That last if very important if you are using mohair or another fiber type that easily gets tangled with itself.  Otherwise, if you are using a well spun acrylic, then you can just use acrylic of another color.

Do I need to put it in BEFORE or can I add it LATER?

While it is easier to put in a lifeline before you need it, you can add one later.  Adding it later can be trickier especially if it’s a more complex stitch pattern like cables or lace.  In the case of cables or lace, it is always better to put it in first.

How to place a lifeline BEFORE needing it

When using a lifeline before you need it, you will need to check your work periodically for errors.  If you do not find one, then you will remove the lifeline and place it again where you are.  That way if there is a mistake then you do not need to take it out quite as far.

You will first need to cut your chosen lifeline yarn several inches longer than the work is on the loom.  If you are working in the round, use a piece that will wrap around the loom twice.  If working a flat panel, use a lifeline that is twice the length of the pegs being used.  Or just wrap that yarn around the loom twice no matter if it’s in the round or a flat panel.  If using the afghan loom or another type of figure 8 shape loom, follow the pegs with the yarn around it once then cut it twice as long.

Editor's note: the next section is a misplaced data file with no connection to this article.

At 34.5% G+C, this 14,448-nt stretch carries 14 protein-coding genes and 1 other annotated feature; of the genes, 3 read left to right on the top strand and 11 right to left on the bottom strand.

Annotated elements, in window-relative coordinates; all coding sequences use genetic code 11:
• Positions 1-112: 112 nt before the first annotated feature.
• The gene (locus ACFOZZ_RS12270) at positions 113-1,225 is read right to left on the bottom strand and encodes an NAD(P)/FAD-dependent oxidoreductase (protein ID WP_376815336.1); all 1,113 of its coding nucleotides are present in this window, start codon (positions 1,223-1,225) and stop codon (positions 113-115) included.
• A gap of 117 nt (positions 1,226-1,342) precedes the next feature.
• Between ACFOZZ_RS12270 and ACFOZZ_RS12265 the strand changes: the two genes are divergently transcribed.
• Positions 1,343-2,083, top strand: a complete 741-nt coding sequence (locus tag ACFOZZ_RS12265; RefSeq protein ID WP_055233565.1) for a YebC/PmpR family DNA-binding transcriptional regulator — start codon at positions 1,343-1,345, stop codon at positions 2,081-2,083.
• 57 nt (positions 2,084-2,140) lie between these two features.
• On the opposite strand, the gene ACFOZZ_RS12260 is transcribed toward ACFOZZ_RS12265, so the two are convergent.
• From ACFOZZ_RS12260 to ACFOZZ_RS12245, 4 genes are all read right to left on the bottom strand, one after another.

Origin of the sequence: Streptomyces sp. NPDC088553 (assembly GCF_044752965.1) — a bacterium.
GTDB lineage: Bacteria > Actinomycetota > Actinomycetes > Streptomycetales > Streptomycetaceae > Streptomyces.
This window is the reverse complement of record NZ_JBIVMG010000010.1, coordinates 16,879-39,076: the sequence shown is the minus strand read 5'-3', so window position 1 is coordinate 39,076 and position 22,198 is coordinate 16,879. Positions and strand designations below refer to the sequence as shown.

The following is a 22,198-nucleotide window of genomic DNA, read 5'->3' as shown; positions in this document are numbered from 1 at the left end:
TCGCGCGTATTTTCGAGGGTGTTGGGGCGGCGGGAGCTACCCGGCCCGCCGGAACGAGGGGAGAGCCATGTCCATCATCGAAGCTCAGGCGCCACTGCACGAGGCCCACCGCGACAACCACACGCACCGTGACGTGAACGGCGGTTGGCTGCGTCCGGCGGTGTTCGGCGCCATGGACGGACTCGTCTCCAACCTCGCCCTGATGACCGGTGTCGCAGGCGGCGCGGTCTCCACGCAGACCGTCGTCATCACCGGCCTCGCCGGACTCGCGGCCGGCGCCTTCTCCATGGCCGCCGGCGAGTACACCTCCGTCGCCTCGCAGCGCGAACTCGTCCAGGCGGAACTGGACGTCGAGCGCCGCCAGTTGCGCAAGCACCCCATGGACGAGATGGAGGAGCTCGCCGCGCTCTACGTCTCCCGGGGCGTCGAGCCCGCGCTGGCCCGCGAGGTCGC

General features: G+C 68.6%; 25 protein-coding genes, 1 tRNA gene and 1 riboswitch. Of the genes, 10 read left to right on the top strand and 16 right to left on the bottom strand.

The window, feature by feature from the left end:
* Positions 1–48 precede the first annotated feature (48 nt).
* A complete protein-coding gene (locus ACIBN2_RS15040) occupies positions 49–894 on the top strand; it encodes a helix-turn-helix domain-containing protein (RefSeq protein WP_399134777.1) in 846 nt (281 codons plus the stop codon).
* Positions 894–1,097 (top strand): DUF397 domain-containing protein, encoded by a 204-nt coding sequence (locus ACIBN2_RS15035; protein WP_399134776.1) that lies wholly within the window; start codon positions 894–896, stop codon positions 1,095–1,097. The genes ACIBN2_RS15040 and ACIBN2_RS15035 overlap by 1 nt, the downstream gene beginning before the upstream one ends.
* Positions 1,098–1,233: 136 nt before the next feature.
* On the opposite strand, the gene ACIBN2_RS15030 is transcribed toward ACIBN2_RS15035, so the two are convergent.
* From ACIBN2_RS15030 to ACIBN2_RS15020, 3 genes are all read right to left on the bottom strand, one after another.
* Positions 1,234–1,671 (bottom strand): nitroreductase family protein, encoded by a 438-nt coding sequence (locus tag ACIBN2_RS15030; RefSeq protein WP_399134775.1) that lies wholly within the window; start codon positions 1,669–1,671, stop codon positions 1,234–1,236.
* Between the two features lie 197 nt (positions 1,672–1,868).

Now you will need to run that lifeline through each stitch on the loom.  There are 2 ways to do this.

You can thread your lifeline on a tapestry needle and run the needle through each stitch.

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Or you can just use your loom pick to pull the lifeline through each stitch.  This is my favorite method.

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I like to pull it from the bottom of the loop like a purl but it can be done from the top like a knit.

 

 

 

 

 

 

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Be sure and pull the lifeline to the side and back of the peg before going to the next stitch.